Abstract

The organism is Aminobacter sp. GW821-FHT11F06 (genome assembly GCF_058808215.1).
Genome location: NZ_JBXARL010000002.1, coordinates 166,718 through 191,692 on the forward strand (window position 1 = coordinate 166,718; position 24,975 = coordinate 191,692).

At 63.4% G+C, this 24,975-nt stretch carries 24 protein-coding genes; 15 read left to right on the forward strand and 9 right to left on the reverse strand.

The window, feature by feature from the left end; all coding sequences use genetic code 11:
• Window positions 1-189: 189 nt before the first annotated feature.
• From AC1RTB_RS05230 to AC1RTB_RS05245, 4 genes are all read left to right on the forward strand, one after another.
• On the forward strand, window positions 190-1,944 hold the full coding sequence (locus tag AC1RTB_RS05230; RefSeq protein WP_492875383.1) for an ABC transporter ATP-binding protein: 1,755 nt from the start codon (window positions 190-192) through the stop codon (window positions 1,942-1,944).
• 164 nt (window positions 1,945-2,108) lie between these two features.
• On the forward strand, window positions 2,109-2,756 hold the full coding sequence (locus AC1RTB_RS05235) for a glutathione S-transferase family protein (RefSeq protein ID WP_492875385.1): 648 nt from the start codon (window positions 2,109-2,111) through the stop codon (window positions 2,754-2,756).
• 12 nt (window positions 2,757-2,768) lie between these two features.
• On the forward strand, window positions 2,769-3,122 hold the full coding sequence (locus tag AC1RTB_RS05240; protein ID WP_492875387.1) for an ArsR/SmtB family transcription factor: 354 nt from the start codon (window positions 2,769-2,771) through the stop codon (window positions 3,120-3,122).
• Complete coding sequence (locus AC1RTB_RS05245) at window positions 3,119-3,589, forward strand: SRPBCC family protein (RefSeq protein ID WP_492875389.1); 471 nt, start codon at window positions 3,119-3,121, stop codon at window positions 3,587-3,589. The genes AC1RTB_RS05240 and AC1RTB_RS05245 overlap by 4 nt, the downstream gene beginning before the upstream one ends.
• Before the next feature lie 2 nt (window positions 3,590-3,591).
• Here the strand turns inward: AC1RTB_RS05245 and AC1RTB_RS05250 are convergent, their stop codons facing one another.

40Ar/39Ar mineral ages from muscovite were used to determine exhumation rates in the multiply deformed and metamorphosed Silurian and Devonian metasedimentary rocks exposed on Mount Washington, New Hampshire. The muscovite ages increase progressively from the bottom to the top of the mountain; the oldest (Mount Washington summit, elevation 6200 ft [1900 m]) is 304 ± 3 Ma and the youngest (Route 16, elevation 1350 ft [410 ml) is 274 ± 3 Ma. The age and elevation data yield an exhumation rate of 0.04 mm/yr. The exhumation rate indicates that (1) the Middle Pennsylvanian through Early Permian was a period of very slow exhumation; (2) rapid uplift associated with the Acadian orogeny must have terminated by at least 305 Ma; (3) sometime after 274 Ma, renewed uplift created the present topography of the Mount Washington massif; and (4) the relief method can be used successfully in older, more deeply eroded orogenic belts, if the topographic relief is adequate and cooling was slow.

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